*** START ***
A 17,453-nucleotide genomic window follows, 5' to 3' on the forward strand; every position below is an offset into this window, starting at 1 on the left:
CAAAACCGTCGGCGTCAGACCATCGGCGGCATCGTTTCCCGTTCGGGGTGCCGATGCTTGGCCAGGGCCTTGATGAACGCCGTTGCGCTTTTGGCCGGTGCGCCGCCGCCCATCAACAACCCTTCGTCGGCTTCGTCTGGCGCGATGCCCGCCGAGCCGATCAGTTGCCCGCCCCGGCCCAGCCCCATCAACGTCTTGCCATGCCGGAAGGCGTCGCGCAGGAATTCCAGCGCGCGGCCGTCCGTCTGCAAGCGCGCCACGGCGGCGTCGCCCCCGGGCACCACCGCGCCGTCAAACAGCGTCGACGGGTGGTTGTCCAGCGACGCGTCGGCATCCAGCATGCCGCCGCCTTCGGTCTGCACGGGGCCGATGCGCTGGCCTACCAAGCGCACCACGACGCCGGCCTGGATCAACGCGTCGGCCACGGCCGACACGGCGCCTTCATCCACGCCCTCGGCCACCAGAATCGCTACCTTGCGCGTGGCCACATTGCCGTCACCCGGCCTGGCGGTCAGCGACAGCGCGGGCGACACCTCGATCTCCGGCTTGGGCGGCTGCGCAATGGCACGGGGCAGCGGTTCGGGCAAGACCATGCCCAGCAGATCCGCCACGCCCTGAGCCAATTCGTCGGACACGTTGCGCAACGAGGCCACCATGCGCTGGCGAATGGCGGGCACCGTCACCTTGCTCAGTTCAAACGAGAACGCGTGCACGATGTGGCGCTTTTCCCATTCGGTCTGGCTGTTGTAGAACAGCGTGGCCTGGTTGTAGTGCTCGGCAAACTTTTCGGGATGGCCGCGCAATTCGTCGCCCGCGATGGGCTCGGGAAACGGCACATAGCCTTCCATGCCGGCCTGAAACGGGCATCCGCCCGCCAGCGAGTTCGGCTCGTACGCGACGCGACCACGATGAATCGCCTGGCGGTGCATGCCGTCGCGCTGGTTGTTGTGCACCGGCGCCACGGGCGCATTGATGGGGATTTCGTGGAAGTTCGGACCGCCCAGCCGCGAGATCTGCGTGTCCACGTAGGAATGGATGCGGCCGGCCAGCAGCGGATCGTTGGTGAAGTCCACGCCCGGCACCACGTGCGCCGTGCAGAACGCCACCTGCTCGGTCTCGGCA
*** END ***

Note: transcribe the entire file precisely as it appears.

A 17,453-nucleotide genomic window follows, 5' to 3' on the forward strand; every position below is an offset into this window, starting at 1 on the left:
CAAAACCGTCGGCGTCAGACCATCGGCGGCATCGTTTCCCGTTCGGGGTGCCGATGCTTGGCCAGGGCCTTGATGAACGCCGTTGCGCTTTTGGCCGGTGCGCCGCCGCCCATCAACAACCCTTCGTCGGCTTCGTCTGGCGCGATGCCCGCCGAGCCGATCAGTTGCCCGCCCCGGCCCAGCCCCATCAACGTCTTGCCATGCCGGAAGGCGTCGCGCAGGAATTCCAGCGCGCGGCCGTCCGTCTGCAAGCGCGCCACGGCGGCGTCGCCCCCGGGCACCACCGCGCCGTCAAACAGCGTCGACGGGTGGTTGTCCAGCGACGCGTCGGCATCCAGCATGCCGCCGCCTTCGGTCTGCACGGGGCCGATGCGCTGGCCTACCAAGCGCACCACGACGCCGGCCTGGATCAACGCGTCGGCCACGGCCGACACGGCGCCTTCATCCACGCCCTCGGCCACCAGAATCGCTACCTTGCGCGTGGCCACATTGCCGTCACCCGGCCTGGCGGTCAGCGACAGCGCGGGCGACACCTCGATCTCCGGCTTGGGCGGCTGCGCAATGGCACGGGGCAGCGGTTCGGGCAAGACCATGCCCAGCAGATCCGCCACGCCCTGAGCCAATTCGTCGGACACGTTGCGCAACGAGGCCACCATGCGCTGGCGAATGGCGGGCACCGTCACCTTGCTCAGTTCAAACGAGAACGCGTGCACGATGTGGCGCTTTTCCCATTCGGTCTGGCTGTTGTAGAACAGCGTGGCCTGGTTGTAGTGCTCGGCAAACTTTTCGGGATGGCCGCGCAATTCGTCGCCCGCGATGGGCTCGGGAAACGGCACATAGCCTTCCATGCCGGCCTGAAACGGGCATCCGCCCGCCAGCGAGTTCGGCTCGTACGCGACGCGACCACGATGAATCGCCTGGCGGTGCATGCCGTCGCGCTGGTTGTTGTGCACCGGCGCCACGGGCGCATTGATGGGGATTTCGTGGAAGTTCGGACCGCCCAGCCGCGAGATCTGCGTGTCCACGTAGGAATGGATGCGGCCGGCCAGCAGCGGATCGTTGGTGAAGTCCACGCCCGGCACCACGTGCGCCGTGCAGAACGCCACCTGCTCGGTCTCGGCA